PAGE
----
Japan Museum SieboldHuis is proud to present "Ogata Gekkō and his contemporaries". The works of this versatile artist will be exhibited from 5 June to September 5, 2021. It is the first time that a large stage has been offered to this multi-talented artist outside Japan.
In accordance with Government Guidelines, access to the museum is only permitted with a pre-purchased online ticket that indicates entry time. The use of entry times ensures a safe distribution of visitors.
All visitors must reserve an entry time via sieboldhuis.org, this also applies to museum card holders, Friends of Japan Museum SieboldHuis and students.
Private loans (including a large collection from Tasmania!), consisting of prints, books, albums and precious paintings, have made this exhibition possible. In addition to more than one hundred works by Ogata Gekkō (1859 - 1920), forty works of art by his contemporaries are on display. This exhibition offers a new perspective on printmaking during the Meiji period (1868-1912) and is a must see for lovers of Japanese art.
Japanese prints are characterized by the use of fixed composition rules, clean lines and clear areas of colour, but how different is in the oeuvre of Ogata Gekkō. His prints are associated with: Shin nishikie (new brocade prints). Gekkō's style is closer to painting, partly because of its very subtle colour transitions.
Gekkō is a self-taught artist who grew to become one of the leading artists of his time. His reputation rose not only because of his excellent technique, but also because of his versatility: in addition to prints, he also designed book illustrations, covers and impressive paintings on paper and silk. His popularity resulted in a large group of students, including the important 20th-century printmaker, Yamamura Kōka. Just before his death, Gekkō was referred to as one of the 'grand old men' of Japanese printmaking.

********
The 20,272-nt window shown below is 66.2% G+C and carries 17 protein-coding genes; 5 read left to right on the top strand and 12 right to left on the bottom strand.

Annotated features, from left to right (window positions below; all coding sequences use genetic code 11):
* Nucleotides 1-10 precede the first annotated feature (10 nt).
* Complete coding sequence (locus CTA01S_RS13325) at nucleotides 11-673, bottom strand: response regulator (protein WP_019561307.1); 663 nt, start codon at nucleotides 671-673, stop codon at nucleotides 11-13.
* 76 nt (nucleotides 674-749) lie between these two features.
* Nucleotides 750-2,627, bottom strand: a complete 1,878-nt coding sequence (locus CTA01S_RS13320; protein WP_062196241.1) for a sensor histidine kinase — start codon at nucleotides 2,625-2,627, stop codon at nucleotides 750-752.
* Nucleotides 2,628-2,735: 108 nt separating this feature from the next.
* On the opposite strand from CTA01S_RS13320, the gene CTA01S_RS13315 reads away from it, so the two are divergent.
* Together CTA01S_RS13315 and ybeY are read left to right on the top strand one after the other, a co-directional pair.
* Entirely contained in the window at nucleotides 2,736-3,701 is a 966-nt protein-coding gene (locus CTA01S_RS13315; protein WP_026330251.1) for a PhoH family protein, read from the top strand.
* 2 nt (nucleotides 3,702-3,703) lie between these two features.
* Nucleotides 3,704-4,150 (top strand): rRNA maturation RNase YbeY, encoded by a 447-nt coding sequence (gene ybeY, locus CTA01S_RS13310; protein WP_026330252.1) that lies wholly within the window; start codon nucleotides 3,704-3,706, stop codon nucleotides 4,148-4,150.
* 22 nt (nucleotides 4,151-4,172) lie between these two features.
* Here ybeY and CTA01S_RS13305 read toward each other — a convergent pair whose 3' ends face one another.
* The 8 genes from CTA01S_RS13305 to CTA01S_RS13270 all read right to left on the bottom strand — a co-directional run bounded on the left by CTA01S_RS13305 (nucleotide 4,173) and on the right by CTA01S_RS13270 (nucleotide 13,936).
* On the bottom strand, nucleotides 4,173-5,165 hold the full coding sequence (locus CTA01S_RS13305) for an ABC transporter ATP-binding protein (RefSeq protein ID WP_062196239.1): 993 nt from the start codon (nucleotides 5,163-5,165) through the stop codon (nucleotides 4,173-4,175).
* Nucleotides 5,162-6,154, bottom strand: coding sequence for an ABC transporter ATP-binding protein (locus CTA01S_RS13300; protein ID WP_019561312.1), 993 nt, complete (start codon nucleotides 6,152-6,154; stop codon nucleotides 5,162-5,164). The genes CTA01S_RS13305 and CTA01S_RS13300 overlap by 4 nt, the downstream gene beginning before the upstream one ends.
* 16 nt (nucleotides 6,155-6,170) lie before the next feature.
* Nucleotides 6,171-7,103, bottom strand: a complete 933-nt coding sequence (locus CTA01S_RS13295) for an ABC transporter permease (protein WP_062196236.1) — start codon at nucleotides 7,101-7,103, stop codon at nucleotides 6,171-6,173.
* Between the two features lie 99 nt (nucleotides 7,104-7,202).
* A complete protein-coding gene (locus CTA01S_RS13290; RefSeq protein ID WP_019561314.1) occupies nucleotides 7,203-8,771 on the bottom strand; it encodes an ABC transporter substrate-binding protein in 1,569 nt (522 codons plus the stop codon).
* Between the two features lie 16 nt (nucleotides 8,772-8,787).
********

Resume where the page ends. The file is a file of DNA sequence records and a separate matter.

Famous contemporaries such as Tsukioka Yoshitoshi (1839-1892), Kobayashi Kiyochika (1847-1915) and Toyohara Kunichika (1835-1900) are responsible for the image of Japanese prints from the late 19th century. The comparison of Gekkō's work with forty works by his colleagues illustrates the differences, but also the similarities. Well-known themes from Japanese printmaking guide the visitor on a journey through the exhibition. The chapters "Nature, landscapes and the city", "Literature and theatre", "Modern wars, modern military" present a striking depiction of Japan during the Meiji period.
Catalogue and activities
A richly illustrated catalogue will accompany this exhibition telling the fascinating story of the life and work of Ogata Gekkō and including fragments from diaries, recollections by his son and by some of his famous students. An interesting and thought-provoking activities programme will offer further insight into Japanese art, the artist and the Meiji period.